Why did I mention those two? Because both guitarists are successful professionals. Why did I compare them? Because Slash doesn't practice very often (he's admitted as much in interviews, saying it's not interesting to him to sit down and practice technique rather than just playing music) and Petrucci is a technical machine (he and John Myung had a deal going at Berkeley wherein they agreed to practice 6+ hours each day). Both guitarists are well known and successful, but there's a lot of difference in how and what they practice, which goes to highlight that being a professional doesn't mean that you have to practice a certain amount of time each day.
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Old 04-22-2013, 05:51 PM   #28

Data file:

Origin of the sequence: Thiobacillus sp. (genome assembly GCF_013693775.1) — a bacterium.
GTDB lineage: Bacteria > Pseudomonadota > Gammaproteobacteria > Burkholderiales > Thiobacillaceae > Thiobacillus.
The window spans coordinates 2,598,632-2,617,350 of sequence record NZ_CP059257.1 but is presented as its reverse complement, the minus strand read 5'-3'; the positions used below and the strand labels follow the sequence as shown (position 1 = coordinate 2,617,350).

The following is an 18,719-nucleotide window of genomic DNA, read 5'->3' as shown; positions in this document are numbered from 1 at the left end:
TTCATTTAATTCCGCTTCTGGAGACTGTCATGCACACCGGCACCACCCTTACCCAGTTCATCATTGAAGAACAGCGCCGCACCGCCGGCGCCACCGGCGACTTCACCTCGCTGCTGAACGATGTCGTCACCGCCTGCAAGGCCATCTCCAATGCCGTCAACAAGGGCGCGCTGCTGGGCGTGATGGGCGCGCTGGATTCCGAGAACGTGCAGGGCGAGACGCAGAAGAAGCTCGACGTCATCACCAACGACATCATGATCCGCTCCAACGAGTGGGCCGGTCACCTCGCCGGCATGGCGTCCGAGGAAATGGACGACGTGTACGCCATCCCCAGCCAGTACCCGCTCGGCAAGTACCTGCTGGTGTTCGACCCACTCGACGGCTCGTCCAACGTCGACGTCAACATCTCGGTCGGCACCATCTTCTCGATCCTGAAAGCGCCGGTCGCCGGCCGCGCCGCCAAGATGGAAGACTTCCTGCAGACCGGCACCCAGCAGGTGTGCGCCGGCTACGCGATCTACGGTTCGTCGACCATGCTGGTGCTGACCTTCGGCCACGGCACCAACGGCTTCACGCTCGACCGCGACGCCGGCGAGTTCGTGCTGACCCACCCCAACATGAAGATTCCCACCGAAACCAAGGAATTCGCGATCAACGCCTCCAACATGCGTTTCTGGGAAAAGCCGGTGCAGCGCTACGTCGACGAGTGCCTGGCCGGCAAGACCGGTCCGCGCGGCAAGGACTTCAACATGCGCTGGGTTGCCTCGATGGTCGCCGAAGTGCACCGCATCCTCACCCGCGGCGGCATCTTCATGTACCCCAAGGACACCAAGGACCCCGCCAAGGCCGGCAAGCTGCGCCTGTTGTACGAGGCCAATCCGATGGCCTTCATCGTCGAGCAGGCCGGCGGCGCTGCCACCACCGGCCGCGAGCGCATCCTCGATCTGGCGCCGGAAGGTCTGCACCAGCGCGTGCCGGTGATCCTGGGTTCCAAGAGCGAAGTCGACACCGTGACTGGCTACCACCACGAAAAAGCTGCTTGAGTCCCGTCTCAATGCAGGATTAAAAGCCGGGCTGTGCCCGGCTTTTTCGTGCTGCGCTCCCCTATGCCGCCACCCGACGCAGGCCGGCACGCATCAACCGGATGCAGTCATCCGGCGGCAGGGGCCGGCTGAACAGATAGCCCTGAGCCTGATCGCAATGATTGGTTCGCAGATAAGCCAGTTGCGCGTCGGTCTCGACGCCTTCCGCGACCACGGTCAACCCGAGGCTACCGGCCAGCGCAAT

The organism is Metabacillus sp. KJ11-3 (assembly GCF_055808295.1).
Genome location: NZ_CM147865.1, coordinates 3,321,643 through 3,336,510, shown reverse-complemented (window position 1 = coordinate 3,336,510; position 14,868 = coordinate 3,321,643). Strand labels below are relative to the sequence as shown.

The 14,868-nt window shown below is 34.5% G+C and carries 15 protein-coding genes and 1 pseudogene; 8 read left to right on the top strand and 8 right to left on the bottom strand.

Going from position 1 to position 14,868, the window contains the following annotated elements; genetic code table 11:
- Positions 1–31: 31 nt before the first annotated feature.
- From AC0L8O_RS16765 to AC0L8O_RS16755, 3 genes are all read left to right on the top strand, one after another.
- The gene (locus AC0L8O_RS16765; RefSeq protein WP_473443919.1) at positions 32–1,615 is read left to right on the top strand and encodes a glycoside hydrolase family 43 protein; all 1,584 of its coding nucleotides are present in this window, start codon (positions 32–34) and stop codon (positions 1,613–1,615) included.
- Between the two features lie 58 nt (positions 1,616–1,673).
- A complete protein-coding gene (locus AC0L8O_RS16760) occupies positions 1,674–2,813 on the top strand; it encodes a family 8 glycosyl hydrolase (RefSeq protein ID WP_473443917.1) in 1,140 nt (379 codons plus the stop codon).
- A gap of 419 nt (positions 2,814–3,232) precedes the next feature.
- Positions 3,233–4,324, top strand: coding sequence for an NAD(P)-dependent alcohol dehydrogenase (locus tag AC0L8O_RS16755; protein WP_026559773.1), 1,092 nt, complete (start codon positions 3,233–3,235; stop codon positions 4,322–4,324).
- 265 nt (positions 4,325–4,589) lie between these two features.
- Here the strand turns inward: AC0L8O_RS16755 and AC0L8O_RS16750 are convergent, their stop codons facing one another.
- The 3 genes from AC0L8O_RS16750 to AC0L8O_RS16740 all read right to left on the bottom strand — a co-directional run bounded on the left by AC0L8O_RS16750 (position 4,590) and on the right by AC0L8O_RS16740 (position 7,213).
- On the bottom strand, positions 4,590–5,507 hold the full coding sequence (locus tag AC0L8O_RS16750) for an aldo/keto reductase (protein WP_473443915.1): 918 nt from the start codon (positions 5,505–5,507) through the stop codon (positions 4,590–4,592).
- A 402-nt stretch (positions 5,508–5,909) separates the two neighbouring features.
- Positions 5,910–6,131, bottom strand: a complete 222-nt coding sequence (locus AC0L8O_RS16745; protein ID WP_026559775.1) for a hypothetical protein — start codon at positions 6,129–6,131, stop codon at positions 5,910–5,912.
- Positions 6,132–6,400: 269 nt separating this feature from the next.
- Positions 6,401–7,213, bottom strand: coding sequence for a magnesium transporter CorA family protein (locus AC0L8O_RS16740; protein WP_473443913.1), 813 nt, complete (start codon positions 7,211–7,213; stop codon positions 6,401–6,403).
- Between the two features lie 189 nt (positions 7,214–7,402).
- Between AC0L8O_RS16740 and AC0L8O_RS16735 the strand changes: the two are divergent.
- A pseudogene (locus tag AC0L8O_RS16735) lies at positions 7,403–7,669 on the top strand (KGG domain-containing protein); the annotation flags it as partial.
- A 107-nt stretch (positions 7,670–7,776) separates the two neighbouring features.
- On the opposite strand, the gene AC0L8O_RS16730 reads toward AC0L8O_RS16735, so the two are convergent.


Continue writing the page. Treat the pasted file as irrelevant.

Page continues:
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Why did I mention those two? Because both guitarists are successful professionals. Why did I compare them? Because Slash doesn't practice very often (he's admitted as much in interviews, saying it's not interesting to him to sit down and practice technique rather than just playing music) and Petrucci is a technical machine (he and John Myung had a deal going at Berkeley wherein they agreed to practice 6+ hours each day). Both guitarists are well known and successful, but there's a lot of difference in how and what they practice, which goes to highlight that being a professional doesn't mean that you have to practice a certain amount of time each day.


Ah ok. I would consider what Slash does still practicing as he does play. Zakk Wylde doesn't call it practicing, he calls it playing. I'm in there camp as sitting and running up and down scales is dull.